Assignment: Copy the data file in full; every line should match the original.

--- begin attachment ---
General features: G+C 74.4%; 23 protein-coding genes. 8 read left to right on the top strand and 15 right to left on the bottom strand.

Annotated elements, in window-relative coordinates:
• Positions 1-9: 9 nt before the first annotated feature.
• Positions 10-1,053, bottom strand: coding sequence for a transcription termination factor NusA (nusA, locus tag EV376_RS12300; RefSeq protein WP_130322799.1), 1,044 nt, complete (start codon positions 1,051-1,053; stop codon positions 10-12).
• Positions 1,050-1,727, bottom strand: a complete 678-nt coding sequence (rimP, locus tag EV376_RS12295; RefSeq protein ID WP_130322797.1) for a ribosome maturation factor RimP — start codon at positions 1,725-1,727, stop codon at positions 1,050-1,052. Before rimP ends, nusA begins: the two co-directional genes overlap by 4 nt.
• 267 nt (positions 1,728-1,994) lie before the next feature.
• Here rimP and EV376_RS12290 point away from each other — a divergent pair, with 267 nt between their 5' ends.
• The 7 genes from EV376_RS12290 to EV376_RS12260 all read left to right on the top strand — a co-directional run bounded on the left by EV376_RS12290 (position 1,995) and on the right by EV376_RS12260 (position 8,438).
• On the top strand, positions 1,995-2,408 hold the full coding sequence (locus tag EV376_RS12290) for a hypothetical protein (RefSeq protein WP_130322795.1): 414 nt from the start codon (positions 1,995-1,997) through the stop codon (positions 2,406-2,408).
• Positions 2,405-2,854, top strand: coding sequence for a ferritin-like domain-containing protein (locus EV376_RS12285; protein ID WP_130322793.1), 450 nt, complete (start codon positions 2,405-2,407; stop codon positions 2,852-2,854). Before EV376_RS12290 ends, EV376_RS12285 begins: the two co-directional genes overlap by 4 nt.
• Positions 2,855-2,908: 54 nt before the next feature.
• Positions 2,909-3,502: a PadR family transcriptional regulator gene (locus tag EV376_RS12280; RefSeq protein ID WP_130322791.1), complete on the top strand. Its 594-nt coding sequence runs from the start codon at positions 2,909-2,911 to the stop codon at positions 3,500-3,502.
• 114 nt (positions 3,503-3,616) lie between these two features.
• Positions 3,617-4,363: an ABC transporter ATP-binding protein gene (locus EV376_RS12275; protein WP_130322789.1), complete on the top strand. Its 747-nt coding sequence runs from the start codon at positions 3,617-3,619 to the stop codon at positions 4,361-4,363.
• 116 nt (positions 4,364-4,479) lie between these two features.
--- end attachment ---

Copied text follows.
General features: G+C 74.4%; 23 protein-coding genes. 8 read left to right on the top strand and 15 right to left on the bottom strand.

Annotated elements, in window-relative coordinates:
• Positions 1-9: 9 nt before the first annotated feature.
• Positions 10-1,053, bottom strand: coding sequence for a transcription termination factor NusA (nusA, locus tag EV376_RS12300; RefSeq protein WP_130322799.1), 1,044 nt, complete (start codon positions 1,051-1,053; stop codon positions 10-12).
• Positions 1,050-1,727, bottom strand: a complete 678-nt coding sequence (rimP, locus tag EV376_RS12295; RefSeq protein ID WP_130322797.1) for a ribosome maturation factor RimP — start codon at positions 1,725-1,727, stop codon at positions 1,050-1,052. Before rimP ends, nusA begins: the two co-directional genes overlap by 4 nt.
• 267 nt (positions 1,728-1,994) lie before the next feature.
• Here rimP and EV376_RS12290 point away from each other — a divergent pair, with 267 nt between their 5' ends.
• The 7 genes from EV376_RS12290 to EV376_RS12260 all read left to right on the top strand — a co-directional run bounded on the left by EV376_RS12290 (position 1,995) and on the right by EV376_RS12260 (position 8,438).
• On the top strand, positions 1,995-2,408 hold the full coding sequence (locus tag EV376_RS12290) for a hypothetical protein (RefSeq protein WP_130322795.1): 414 nt from the start codon (positions 1,995-1,997) through the stop codon (positions 2,406-2,408).
• Positions 2,405-2,854, top strand: coding sequence for a ferritin-like domain-containing protein (locus EV376_RS12285; protein ID WP_130322793.1), 450 nt, complete (start codon positions 2,405-2,407; stop codon positions 2,852-2,854). Before EV376_RS12290 ends, EV376_RS12285 begins: the two co-directional genes overlap by 4 nt.
• Positions 2,855-2,908: 54 nt before the next feature.
• Positions 2,909-3,502: a PadR family transcriptional regulator gene (locus tag EV376_RS12280; RefSeq protein ID WP_130322791.1), complete on the top strand. Its 594-nt coding sequence runs from the start codon at positions 2,909-2,911 to the stop codon at positions 3,500-3,502.
• 114 nt (positions 3,503-3,616) lie between these two features.
• Positions 3,617-4,363: an ABC transporter ATP-binding protein gene (locus EV376_RS12275; protein WP_130322789.1), complete on the top strand. Its 747-nt coding sequence runs from the start codon at positions 3,617-3,619 to the stop codon at positions 4,361-4,363.
• 116 nt (positions 4,364-4,479) lie between these two features.